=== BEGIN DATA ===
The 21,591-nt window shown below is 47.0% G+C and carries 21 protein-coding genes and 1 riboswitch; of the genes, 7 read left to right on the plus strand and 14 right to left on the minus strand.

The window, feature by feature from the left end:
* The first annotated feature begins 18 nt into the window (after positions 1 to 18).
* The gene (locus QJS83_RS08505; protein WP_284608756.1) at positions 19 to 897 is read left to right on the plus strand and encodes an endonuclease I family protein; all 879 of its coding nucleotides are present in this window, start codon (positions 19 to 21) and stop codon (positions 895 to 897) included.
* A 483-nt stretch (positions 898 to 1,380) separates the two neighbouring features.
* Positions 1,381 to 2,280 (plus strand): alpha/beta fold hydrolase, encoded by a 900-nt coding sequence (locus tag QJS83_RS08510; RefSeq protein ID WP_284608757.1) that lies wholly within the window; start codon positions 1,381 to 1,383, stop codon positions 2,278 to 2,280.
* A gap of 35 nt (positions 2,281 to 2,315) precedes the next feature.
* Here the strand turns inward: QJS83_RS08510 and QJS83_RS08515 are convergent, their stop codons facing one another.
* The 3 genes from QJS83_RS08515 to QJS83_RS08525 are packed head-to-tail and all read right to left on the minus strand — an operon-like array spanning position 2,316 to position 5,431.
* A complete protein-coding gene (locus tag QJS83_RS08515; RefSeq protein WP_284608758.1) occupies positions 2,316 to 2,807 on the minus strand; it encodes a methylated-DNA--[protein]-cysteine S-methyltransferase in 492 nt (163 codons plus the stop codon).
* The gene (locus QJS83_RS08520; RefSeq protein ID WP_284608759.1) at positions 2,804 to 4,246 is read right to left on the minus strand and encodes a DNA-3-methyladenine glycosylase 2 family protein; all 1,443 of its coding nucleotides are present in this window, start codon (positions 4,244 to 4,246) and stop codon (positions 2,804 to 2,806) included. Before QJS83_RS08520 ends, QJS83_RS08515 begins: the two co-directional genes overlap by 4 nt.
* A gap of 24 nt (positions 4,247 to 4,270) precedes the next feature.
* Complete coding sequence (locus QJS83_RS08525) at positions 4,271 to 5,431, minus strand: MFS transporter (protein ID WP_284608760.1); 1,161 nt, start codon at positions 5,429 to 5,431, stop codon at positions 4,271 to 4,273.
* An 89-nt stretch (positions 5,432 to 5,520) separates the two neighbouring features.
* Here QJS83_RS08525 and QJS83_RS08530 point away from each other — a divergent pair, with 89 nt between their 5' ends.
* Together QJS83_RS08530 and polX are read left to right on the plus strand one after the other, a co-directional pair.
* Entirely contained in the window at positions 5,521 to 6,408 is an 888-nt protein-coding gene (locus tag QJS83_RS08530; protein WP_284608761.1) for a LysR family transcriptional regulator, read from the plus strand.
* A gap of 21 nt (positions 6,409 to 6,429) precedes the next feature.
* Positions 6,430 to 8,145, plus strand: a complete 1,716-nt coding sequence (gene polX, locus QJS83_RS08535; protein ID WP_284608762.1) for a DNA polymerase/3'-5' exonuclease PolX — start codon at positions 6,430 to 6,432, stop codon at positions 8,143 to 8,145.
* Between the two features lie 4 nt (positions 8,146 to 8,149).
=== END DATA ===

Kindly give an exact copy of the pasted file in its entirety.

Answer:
The 21,591-nt window shown below is 47.0% G+C and carries 21 protein-coding genes and 1 riboswitch; of the genes, 7 read left to right on the plus strand and 14 right to left on the minus strand.

The window, feature by feature from the left end:
* The first annotated feature begins 18 nt into the window (after positions 1 to 18).
* The gene (locus QJS83_RS08505; protein WP_284608756.1) at positions 19 to 897 is read left to right on the plus strand and encodes an endonuclease I family protein; all 879 of its coding nucleotides are present in this window, start codon (positions 19 to 21) and stop codon (positions 895 to 897) included.
* A 483-nt stretch (positions 898 to 1,380) separates the two neighbouring features.
* Positions 1,381 to 2,280 (plus strand): alpha/beta fold hydrolase, encoded by a 900-nt coding sequence (locus tag QJS83_RS08510; RefSeq protein ID WP_284608757.1) that lies wholly within the window; start codon positions 1,381 to 1,383, stop codon positions 2,278 to 2,280.
* A gap of 35 nt (positions 2,281 to 2,315) precedes the next feature.
* Here the strand turns inward: QJS83_RS08510 and QJS83_RS08515 are convergent, their stop codons facing one another.
* The 3 genes from QJS83_RS08515 to QJS83_RS08525 are packed head-to-tail and all read right to left on the minus strand — an operon-like array spanning position 2,316 to position 5,431.
* A complete protein-coding gene (locus tag QJS83_RS08515; RefSeq protein WP_284608758.1) occupies positions 2,316 to 2,807 on the minus strand; it encodes a methylated-DNA--[protein]-cysteine S-methyltransferase in 492 nt (163 codons plus the stop codon).
* The gene (locus QJS83_RS08520; RefSeq protein ID WP_284608759.1) at positions 2,804 to 4,246 is read right to left on the minus strand and encodes a DNA-3-methyladenine glycosylase 2 family protein; all 1,443 of its coding nucleotides are present in this window, start codon (positions 4,244 to 4,246) and stop codon (positions 2,804 to 2,806) included. Before QJS83_RS08520 ends, QJS83_RS08515 begins: the two co-directional genes overlap by 4 nt.
* A gap of 24 nt (positions 4,247 to 4,270) precedes the next feature.
* Complete coding sequence (locus QJS83_RS08525) at positions 4,271 to 5,431, minus strand: MFS transporter (protein ID WP_284608760.1); 1,161 nt, start codon at positions 5,429 to 5,431, stop codon at positions 4,271 to 4,273.
* An 89-nt stretch (positions 5,432 to 5,520) separates the two neighbouring features.
* Here QJS83_RS08525 and QJS83_RS08530 point away from each other — a divergent pair, with 89 nt between their 5' ends.
* Together QJS83_RS08530 and polX are read left to right on the plus strand one after the other, a co-directional pair.
* Entirely contained in the window at positions 5,521 to 6,408 is an 888-nt protein-coding gene (locus tag QJS83_RS08530; protein WP_284608761.1) for a LysR family transcriptional regulator, read from the plus strand.
* A gap of 21 nt (positions 6,409 to 6,429) precedes the next feature.
* Positions 6,430 to 8,145, plus strand: a complete 1,716-nt coding sequence (gene polX, locus QJS83_RS08535; protein ID WP_284608762.1) for a DNA polymerase/3'-5' exonuclease PolX — start codon at positions 6,430 to 6,432, stop codon at positions 8,143 to 8,145.
* Between the two features lie 4 nt (positions 8,146 to 8,149).